"This particular phase in my life is the most dangerous. My husband is planning 'an accident' in my car, brake failure, and serious head injury."
Written with chilling foresight just 10 months before her untimely death in a Paris car wreck, Diana put her fears that she was the target of a sinister death plot down on paper as "insurance" for the future.
Frightened and lonely, Diana knew the letter would never be taken seriously while she was alive. But filled with foreboding, she was determined to fight back against the Buckingham Palace machine she believed had been trying to silence her ever since her highly publicized breakup with Charles.
The following is a look back at the eerie predictions the late princess made in 1996 in the run-up to that unforgettably dire day in the late summer of 1997.
"I am sitting here at my desk today in October, longing for someone to hug me and encourage me to keep strong and hold my head high...," she wrote. "I have been battered, bruised, and abused mentally by a system for 15 years now, but I feel no resentment. I carry no hatred. I am weary of the battles, but I will never surrender. I am strong inside, and maybe that (is) a problem for my enemies," the former Princess of Wales continued.
The handwritten letter, the most compelling document suggesting the princess's death, was no accident and was handed to her trusted butler, Paul Burrell, for safekeeping.
"I'm going to date this, and I want you to keep it. Just in case.," she wrote to Burrell. At the time Diana penned the letter, two months after her 1996 divorce from Charles was finalized, Burrell claimed she was wracked by anxiety and believed someone had bugged her apartments in Kensington Palace. She feared the royal family's loyalists believed that as long as she was on the scene, she was a loose cannon poised to reveal the family's deepest secrets.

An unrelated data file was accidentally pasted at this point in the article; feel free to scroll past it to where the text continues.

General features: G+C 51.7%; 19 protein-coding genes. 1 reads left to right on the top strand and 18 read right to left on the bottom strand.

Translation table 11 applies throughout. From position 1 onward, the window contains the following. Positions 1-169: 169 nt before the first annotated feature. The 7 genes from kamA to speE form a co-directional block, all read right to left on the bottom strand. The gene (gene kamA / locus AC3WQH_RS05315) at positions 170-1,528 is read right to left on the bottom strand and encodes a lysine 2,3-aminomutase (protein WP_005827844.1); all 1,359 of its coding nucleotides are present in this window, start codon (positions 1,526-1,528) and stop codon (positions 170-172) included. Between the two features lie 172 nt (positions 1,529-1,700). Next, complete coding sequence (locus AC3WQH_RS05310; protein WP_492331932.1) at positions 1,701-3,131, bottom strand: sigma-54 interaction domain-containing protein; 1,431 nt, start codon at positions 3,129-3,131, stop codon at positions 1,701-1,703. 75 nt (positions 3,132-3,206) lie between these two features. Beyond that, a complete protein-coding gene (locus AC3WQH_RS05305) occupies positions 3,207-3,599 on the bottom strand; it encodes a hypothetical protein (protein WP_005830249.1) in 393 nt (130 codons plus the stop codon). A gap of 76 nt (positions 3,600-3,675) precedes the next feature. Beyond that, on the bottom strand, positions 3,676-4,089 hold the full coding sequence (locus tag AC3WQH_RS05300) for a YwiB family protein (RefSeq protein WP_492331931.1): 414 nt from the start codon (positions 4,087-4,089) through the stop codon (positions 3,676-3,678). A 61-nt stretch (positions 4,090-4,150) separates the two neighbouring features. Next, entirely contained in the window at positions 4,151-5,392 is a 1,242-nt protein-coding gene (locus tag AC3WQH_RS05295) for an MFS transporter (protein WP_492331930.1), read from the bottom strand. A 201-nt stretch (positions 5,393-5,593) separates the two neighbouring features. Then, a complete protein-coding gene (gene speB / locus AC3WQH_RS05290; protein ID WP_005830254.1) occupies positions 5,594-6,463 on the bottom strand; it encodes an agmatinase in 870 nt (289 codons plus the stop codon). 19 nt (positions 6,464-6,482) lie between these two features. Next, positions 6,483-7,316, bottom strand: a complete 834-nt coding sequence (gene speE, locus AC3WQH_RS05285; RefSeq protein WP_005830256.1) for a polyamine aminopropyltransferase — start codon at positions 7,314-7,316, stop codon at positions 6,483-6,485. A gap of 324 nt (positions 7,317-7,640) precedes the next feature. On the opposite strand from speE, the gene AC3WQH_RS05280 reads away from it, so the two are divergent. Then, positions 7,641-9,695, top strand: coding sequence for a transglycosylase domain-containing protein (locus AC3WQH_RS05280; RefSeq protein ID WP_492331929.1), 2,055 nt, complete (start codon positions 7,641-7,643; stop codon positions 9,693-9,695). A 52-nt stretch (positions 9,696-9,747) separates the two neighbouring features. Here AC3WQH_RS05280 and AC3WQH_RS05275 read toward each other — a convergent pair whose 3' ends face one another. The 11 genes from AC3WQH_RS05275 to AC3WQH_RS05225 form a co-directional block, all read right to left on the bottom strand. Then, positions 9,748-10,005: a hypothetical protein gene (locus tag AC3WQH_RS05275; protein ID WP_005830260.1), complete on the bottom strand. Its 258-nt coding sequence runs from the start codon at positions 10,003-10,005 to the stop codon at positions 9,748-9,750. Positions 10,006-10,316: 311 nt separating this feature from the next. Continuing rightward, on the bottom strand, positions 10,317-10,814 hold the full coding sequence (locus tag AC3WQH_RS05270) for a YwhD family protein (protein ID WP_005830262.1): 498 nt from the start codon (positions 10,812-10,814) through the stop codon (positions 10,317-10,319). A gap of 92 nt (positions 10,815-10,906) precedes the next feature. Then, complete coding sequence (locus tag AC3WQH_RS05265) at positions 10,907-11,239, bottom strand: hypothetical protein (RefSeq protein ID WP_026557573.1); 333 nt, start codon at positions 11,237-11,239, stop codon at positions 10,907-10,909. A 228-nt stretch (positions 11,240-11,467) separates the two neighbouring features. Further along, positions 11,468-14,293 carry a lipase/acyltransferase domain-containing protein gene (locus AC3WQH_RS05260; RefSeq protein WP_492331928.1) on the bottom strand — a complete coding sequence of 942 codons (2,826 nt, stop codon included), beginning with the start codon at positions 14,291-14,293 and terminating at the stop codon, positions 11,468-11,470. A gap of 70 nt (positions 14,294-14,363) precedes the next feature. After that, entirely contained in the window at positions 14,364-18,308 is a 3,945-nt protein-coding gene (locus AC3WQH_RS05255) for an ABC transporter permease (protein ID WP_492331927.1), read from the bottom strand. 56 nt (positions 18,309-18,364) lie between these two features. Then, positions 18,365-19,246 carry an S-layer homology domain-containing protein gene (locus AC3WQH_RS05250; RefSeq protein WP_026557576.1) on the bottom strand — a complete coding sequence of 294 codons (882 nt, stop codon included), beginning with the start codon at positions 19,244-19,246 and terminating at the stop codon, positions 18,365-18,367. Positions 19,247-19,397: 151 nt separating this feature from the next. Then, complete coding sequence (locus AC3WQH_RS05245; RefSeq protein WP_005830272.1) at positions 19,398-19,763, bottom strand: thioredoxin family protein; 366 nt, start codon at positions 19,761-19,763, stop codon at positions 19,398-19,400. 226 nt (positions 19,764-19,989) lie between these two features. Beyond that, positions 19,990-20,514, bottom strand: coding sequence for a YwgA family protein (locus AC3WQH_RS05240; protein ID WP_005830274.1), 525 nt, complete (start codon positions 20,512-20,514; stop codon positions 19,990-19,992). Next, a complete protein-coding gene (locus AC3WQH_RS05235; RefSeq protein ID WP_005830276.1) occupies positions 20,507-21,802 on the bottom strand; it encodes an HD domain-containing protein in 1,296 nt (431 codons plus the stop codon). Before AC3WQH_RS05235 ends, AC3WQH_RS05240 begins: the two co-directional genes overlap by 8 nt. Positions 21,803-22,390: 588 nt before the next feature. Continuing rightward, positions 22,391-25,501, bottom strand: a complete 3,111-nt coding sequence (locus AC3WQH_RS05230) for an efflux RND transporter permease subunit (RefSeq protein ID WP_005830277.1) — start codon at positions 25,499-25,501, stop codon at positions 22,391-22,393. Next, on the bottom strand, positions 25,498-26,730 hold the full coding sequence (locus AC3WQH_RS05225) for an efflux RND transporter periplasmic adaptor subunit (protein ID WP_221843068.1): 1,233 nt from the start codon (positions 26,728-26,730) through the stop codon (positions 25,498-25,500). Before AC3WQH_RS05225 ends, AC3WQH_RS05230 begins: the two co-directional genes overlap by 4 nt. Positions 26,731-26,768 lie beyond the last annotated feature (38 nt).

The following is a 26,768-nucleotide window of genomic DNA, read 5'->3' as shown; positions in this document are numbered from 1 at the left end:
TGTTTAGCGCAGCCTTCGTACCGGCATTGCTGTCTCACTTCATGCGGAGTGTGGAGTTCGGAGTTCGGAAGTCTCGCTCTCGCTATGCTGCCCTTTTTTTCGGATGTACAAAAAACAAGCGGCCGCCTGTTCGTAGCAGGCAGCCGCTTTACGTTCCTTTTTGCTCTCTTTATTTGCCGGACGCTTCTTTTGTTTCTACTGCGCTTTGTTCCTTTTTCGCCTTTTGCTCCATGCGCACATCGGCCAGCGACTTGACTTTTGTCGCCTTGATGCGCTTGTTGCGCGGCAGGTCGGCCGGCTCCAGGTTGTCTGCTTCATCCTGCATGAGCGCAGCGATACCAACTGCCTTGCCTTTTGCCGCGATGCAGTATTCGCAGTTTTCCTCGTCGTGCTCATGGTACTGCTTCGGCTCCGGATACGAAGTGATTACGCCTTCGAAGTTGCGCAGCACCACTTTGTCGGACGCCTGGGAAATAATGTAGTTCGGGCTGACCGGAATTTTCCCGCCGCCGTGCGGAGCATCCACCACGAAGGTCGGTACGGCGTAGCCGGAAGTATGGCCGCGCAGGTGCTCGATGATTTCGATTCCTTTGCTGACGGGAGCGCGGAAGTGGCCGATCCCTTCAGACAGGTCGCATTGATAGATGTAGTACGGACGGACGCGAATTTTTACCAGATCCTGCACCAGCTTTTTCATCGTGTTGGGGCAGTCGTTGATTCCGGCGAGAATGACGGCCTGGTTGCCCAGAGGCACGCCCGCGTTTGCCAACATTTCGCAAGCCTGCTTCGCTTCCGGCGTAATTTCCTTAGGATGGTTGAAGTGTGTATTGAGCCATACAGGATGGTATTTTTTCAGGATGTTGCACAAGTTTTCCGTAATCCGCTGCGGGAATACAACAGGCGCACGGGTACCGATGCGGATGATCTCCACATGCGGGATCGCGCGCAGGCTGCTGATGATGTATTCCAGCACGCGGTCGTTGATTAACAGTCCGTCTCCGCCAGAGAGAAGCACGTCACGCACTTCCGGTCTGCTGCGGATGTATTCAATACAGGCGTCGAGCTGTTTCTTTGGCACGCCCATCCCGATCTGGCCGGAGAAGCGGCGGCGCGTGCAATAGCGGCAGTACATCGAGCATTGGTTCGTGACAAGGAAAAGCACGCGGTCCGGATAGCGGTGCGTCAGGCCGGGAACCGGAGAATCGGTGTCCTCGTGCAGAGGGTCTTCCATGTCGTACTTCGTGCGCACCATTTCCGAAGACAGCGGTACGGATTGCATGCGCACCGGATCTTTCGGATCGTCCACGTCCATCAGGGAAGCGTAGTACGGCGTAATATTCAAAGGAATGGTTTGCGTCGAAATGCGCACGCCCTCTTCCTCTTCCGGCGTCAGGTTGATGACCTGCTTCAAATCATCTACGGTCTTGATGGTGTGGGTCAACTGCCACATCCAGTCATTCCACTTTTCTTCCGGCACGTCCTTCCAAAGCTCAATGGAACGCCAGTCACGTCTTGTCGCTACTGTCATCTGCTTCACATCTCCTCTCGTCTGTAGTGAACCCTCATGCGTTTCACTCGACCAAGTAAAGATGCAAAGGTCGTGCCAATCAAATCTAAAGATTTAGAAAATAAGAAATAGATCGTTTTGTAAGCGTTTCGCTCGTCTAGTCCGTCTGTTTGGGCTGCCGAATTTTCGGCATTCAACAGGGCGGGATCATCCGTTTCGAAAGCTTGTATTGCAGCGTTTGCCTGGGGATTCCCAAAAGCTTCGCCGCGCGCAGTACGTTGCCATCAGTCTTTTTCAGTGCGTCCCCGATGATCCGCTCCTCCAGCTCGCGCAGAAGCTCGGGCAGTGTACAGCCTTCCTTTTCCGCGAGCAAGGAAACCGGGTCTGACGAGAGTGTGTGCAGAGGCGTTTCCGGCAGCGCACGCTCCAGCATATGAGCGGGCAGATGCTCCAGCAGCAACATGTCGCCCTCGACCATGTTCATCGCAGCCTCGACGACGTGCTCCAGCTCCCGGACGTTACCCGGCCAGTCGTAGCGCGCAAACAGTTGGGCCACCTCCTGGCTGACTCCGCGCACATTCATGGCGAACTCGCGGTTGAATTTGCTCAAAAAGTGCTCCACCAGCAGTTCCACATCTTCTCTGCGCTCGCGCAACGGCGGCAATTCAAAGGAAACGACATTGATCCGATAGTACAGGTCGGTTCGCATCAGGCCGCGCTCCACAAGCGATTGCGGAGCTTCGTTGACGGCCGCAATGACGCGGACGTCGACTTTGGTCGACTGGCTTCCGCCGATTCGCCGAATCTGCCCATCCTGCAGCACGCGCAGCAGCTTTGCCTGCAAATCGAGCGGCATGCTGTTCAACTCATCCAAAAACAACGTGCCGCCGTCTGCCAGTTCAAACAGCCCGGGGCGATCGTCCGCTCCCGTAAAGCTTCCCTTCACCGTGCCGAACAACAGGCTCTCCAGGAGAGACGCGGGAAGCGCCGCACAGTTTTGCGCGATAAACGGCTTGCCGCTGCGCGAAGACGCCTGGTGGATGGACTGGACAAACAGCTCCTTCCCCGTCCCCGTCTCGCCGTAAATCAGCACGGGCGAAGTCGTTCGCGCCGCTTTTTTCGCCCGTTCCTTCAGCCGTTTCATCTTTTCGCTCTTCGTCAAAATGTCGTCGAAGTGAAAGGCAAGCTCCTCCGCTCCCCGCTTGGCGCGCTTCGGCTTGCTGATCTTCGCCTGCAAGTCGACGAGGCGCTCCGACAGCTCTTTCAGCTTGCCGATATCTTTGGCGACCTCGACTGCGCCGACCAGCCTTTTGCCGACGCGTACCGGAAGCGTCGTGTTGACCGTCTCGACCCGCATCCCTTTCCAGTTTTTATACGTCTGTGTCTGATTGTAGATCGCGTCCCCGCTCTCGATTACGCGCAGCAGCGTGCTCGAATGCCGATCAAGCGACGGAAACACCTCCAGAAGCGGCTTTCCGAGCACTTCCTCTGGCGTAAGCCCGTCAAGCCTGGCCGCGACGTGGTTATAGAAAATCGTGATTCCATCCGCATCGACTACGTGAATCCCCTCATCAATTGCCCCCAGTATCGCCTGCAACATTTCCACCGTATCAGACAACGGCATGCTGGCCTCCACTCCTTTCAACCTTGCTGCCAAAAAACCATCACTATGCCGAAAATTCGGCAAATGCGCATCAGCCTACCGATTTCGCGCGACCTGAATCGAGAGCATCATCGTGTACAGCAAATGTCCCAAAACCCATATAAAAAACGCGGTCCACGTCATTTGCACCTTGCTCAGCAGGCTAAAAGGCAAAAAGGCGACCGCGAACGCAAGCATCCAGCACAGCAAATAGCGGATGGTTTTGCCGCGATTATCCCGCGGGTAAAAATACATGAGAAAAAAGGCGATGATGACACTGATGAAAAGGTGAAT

Diana was enjoying huge public support, but Burrell said she had an "overpowering feeling that she was in the way" of shadowy plans hatched by palace insiders — even though she was the mother of the future king, William. "I have become strong, and they don't like it when I am able to do good and stand on my own two feet without them," she wrote.
Diana became so paranoid about her safety — correctly, as it turned out — that she persuaded Burrell to help her pull up the floorboards at her home, so they could search for hidden listening devices.
She fired her official police detail because she didn't trust them, stashed away secret tapes and diaries, and told her intimate circle about her fears.
More than a decade after her death, a close friend revealed: "Diana was worried she wouldn't see her sons grow up. There was a certain desperation in her manner. She was teaching them to be more 'normal' to offset the influence of the royal family when she was gone."
"She would tell me these things her inner fears and the inner workings of the palace. How she'd been warned of a plot against her. But I would take her tales and hysteria with a grain of salt. Diana was going through an emotional time in her life," her confidant added.
"I thought she was being overly dramatic, that no one would DARE harm her. Now I know I should have listened and done something, anything, to help. But by the time I was ready to stand up on her behalf, it was too little, too late. She was already dead and buried. I decided to maintain my own silence — at least in public — to avoid the same fate."
Thursday, August 31, will mark the 26th anniversary of Diana's tragic death at the age of 36.